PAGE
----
And I would also like to talk about those who used ceramics to create videos. These include Shimabuku, invited by Young Chul Lee, who even got the fishermen of Albisola involved to try, through ceramics, one of his country’s typical fishing methods; but also Andries Botha, invited by Olu Oguibe, who decided to destroy ceramics, making its destruction the subject of his film.
This continuous interweaving of different approaches to ceramics, leads those who cancel the presence of matter, making ceramics a pretext from which to narrate other stories, to compare their visions with those of the great ceramic professionals who remain faithful to the tradition of the perfect forms, and with others who experiment with ceramics without however ever freeing themselves from the constraints of its presence, while concentrating such experimentation exclusively on the potential of the material.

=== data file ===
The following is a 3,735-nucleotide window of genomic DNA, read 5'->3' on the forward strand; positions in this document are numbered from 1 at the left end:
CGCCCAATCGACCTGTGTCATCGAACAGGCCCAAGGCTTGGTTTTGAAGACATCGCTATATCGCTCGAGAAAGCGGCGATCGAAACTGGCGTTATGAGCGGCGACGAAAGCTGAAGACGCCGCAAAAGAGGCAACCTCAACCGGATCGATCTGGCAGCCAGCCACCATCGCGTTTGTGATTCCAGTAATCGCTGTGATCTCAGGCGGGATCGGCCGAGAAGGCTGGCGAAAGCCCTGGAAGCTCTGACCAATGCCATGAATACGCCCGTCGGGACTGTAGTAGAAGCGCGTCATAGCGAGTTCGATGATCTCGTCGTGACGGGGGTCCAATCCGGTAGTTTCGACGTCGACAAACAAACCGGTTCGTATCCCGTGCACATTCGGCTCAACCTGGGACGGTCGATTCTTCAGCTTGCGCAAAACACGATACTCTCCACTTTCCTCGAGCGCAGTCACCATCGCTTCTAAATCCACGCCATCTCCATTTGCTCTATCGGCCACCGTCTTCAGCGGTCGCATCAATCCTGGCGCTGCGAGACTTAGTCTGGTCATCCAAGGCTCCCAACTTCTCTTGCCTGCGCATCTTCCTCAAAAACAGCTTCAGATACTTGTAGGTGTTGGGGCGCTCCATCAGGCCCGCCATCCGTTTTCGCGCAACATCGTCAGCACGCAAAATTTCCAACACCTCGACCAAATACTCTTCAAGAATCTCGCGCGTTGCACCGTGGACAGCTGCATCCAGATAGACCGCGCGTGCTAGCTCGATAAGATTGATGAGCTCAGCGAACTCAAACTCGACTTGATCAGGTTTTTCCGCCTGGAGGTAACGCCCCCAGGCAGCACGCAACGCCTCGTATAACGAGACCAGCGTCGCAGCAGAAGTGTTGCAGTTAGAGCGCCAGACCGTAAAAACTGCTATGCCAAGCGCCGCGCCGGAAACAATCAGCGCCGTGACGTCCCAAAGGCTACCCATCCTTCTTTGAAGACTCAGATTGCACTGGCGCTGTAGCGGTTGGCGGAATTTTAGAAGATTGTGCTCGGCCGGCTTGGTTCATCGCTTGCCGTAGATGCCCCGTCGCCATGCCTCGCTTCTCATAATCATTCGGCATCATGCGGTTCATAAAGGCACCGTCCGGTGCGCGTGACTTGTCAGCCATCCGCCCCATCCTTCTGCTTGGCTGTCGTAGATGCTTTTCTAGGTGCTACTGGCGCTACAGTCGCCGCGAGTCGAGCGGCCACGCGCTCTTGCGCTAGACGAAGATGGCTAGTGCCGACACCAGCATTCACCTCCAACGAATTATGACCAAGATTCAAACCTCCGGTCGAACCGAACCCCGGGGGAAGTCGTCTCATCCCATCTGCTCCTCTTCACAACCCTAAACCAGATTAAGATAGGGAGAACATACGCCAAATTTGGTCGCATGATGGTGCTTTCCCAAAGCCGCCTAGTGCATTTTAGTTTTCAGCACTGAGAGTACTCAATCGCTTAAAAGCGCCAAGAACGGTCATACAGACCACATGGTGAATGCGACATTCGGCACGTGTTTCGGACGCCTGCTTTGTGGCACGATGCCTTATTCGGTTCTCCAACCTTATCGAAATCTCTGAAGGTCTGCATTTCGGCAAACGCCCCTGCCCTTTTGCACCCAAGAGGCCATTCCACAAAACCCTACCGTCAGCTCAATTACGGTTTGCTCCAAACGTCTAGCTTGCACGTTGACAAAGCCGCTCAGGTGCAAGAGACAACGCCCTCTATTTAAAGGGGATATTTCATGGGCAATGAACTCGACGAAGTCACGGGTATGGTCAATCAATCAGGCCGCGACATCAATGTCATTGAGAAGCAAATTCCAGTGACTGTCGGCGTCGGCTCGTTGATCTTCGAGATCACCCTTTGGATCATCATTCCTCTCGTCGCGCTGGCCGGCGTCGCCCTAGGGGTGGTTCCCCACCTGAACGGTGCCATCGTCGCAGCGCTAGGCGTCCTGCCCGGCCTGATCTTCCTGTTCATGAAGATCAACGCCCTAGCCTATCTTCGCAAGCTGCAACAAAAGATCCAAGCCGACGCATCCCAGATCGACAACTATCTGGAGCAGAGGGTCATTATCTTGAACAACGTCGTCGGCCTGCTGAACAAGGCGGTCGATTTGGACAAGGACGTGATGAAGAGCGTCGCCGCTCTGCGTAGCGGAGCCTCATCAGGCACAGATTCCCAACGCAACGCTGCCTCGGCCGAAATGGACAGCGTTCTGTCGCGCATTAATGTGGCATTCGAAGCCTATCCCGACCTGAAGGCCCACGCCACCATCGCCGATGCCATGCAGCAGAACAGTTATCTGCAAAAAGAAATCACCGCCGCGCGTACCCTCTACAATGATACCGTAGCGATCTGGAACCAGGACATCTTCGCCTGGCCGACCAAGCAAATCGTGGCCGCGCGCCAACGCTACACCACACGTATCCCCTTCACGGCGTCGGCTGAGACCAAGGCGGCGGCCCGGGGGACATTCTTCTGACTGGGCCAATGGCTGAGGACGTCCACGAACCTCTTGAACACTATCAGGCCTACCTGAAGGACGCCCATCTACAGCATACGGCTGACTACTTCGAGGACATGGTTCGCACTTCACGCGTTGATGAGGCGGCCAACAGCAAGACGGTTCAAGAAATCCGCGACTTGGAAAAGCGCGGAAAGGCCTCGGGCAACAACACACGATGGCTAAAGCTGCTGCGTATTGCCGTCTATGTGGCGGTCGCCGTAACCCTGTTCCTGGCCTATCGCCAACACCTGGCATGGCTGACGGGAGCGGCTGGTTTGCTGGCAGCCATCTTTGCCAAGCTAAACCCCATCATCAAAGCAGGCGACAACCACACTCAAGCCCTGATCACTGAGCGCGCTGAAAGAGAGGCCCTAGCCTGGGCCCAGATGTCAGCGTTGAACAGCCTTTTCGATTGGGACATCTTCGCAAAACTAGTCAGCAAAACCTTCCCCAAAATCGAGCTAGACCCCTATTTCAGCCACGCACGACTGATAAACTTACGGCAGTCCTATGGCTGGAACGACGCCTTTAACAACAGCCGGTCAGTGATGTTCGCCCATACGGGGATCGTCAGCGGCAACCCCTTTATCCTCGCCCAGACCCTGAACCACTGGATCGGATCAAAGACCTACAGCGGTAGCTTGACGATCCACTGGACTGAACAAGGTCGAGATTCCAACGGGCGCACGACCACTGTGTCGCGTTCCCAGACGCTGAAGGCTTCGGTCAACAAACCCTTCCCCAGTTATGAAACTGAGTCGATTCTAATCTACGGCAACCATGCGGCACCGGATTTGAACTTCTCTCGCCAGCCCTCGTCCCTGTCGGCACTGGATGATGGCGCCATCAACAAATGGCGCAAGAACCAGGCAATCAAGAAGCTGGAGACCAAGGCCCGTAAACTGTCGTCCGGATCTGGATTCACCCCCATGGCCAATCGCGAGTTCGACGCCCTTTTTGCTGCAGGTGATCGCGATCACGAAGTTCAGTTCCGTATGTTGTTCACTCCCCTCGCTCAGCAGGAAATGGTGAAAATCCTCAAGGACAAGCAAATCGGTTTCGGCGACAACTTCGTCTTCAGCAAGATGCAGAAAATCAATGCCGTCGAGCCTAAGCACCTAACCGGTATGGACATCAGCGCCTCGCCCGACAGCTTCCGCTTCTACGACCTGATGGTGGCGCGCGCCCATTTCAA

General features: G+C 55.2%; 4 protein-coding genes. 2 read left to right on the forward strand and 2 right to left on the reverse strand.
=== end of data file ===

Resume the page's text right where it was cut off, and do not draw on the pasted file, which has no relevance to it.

As we have seen, ceramics is not the end but the means for feeding a network of local and global exchanges and synergies. The artists, most of whom are not familiar with ceramic techniques, were asked to digress from their usual methods to get involved in another area, in a place completely unknown to them. Most of the artists accepted the challenge of descending from the fast-paced world of contemporary art to enter the “waiting” periods (attese) of ceramics and to bend to its needs. Free from the constraints of technique, they propose works that the real connoisseurs of ceramics often define as “sheer madness.”
The “madness” of these proposals puts the dynamics of experimentation into action, causing artists and ceramists to make adjustments and adaptations. This is the aspect that interests us the most and that is the fundamental feature of our project. In this way, the virtuosity of the centuries-old ceramic techniques is adapted to ensure the successful outcome of the efforts to create extreme works. The ceramics laboratories involved must utilise all their know-how and sometimes upsetting and even overcoming it, finding new solutions to deal with unforeseen circumstances. On the other hand, the artists from the world of contemporary art, where ideas often prevail over technical skill, must deal with the difficulties arising from their proposals and often agree to make changes.